Born to believe?

Not this nonsense again: it’s the argument that it’s only natural to believe in gods.

Atheism really may be fighting against nature: humans have been hardwired by evolution to believe in God, scientists have suggested.

The idea has emerged from studies of the way children’s brains develop and of the workings of the brain during religious experiences. They suggest that during evolution groups of humans with religious tendencies began to benefit from their beliefs, perhaps because they tended to work together better and so stood a greater chance of survival.

The findings challenge campaigners against organised religion, such as Richard Dawkins, author of The God Delusion. He has long argued that religious beliefs result from poor education and childhood “indoctrination”.

Oh, piss off, you tiresome apologists for superstition. Dawkins did not make any such simple-minded argument; The God Delusion really is becoming one of those books beloved by those who haven’t read it for their ability to misrepresent it. There may very well be natural biases that incline people to see agency everywhere around them, and to accept the dogmas of the tribe. So what?

I am an atheist, and it feels good. I am not a mutant freak who is struggling against either my instincts, radio waves broadcast from CIA satellites, or the sub-etheric pleas of downy-winged angels. I have hardwired bits in my brain, I am sure, and I also have the forces of history and culture shaping the way I think, but that does not mean anything as shallow and simplistic as that I should surrender to my church for the good of my biological impulses.

I was also born with a brain that found object permanence extremely surprising. My parents could play peek-a-boo with me, and it took me a year or so to realize that it was not a massively beneficent act of nature that my mother’s face could still exist! Behind her hands! When I wasn’t looking! Hooray! Ha ha! This does not imply that thinking, conscious, educated adult human beings should continue to collapse in peals of childish laughter every time they open a door and find that their family doesn’t vanish when they aren’t in sight.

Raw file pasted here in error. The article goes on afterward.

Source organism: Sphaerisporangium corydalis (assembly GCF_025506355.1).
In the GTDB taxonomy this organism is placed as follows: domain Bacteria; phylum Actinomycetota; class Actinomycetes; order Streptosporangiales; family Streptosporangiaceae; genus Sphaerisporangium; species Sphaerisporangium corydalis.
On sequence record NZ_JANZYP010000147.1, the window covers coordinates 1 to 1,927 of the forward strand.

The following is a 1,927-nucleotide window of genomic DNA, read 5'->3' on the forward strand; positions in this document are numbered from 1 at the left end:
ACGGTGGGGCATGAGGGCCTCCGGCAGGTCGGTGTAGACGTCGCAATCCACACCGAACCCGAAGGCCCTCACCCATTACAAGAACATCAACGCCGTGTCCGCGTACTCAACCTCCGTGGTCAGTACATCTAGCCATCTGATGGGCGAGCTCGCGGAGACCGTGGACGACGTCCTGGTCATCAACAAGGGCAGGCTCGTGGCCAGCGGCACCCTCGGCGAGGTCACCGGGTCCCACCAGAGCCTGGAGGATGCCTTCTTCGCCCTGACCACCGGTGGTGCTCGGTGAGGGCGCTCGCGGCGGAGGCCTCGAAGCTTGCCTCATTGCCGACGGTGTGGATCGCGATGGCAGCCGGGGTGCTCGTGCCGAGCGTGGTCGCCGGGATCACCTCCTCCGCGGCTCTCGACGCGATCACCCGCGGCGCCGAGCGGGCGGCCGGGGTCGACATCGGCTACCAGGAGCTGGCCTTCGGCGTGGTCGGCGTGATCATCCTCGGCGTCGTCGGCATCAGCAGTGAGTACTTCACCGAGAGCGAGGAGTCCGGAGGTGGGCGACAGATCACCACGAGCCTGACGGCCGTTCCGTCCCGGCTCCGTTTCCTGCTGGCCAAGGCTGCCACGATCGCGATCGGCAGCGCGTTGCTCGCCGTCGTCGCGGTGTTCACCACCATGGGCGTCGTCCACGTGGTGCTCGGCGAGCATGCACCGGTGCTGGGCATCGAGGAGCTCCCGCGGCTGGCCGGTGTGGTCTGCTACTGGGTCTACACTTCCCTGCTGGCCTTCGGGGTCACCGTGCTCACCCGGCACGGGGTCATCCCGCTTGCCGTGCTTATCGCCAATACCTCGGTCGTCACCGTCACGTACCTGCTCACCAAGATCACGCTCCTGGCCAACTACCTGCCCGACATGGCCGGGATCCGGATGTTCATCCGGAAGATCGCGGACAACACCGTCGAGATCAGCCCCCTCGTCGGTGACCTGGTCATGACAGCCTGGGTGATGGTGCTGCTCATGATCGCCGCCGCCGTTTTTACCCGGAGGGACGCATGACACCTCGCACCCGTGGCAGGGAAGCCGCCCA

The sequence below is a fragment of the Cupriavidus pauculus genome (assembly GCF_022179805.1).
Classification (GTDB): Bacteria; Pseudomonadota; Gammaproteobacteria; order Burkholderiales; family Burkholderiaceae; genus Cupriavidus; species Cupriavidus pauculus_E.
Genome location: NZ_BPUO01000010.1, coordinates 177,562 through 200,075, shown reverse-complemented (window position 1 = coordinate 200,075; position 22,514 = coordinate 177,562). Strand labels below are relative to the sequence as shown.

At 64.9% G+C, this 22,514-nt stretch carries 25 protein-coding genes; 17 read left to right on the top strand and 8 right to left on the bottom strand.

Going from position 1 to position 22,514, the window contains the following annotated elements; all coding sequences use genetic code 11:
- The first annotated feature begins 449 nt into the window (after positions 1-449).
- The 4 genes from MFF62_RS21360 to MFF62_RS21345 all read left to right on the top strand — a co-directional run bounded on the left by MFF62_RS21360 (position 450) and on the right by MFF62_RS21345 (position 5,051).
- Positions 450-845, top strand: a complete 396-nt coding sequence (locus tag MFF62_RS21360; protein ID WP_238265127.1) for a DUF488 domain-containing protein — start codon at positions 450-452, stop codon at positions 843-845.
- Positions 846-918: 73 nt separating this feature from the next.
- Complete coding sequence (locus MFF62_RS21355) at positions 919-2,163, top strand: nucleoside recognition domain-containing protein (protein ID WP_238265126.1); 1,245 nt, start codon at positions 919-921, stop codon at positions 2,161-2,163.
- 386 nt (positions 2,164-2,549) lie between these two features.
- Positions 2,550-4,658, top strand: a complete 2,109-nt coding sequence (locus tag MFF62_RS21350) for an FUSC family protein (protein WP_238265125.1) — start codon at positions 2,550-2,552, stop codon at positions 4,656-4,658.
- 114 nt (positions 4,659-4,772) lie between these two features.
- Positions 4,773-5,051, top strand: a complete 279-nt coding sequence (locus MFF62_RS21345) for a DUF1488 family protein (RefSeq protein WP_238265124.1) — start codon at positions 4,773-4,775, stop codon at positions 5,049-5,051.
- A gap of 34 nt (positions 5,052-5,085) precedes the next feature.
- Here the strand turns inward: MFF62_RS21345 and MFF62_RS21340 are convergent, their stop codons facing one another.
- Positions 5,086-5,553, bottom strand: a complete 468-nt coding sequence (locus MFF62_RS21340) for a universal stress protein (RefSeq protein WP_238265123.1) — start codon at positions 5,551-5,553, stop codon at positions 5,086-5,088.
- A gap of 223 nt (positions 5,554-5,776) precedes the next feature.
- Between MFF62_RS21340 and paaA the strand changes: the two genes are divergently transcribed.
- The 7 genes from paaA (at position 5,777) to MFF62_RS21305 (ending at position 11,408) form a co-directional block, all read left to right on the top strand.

The weakly formed predispositions of babies are not obstacles to rational thought. Except, maybe, to adults with the brains of babies. The rest of us can grow out of that nonsense.

A clarification: I actually do think there are inborn biases that tend to make religious belief a path of least resistance for many people. To escape that trap is not ‘fighting against nature’, nor is it an obstacle to godlessness.

The Times article was a very poor mish-mash of Bruce Hood’s ideas. Hood has his own commentary on the press — once again, some journalists make themselves the enemy of clarity of expression and accuracy.


  1. says

    I will be thinking about this for awhile. Some amazing thoughts put down in this thread, on both sides of the rift.

    When I was young, I spoke to God rather frequently. If he replied at all, it was usually something terse, like “Don’t” or “It’ll Hurt.” He sounded a lot like me and this was probably because it was ME saying his lines. He was my imaginary friend.

    Today when I probably need him most, he speaks only to other people. God, that is. And some of these people are dingbats while some others give a damn good speech, but I’m now too old to be following people around anymore who don’t seem to know what they’re doing.

    That’s why I gave up on following Roman Catholicism when I turned 18. I’d had enough of the guilt and it was time to learn other things about the world.

    Real things. ‘Now’ things. Scary and wonderful things. Too much of Religion for me was about avoiding all the world has to offer because it’s somehow bad or wrong or offends someone high up. I can’t support things that take away my freedoms. Especially my freedom to use my own imagination to color the world anyway I want to.

    My two bits, for whatever their worth these days.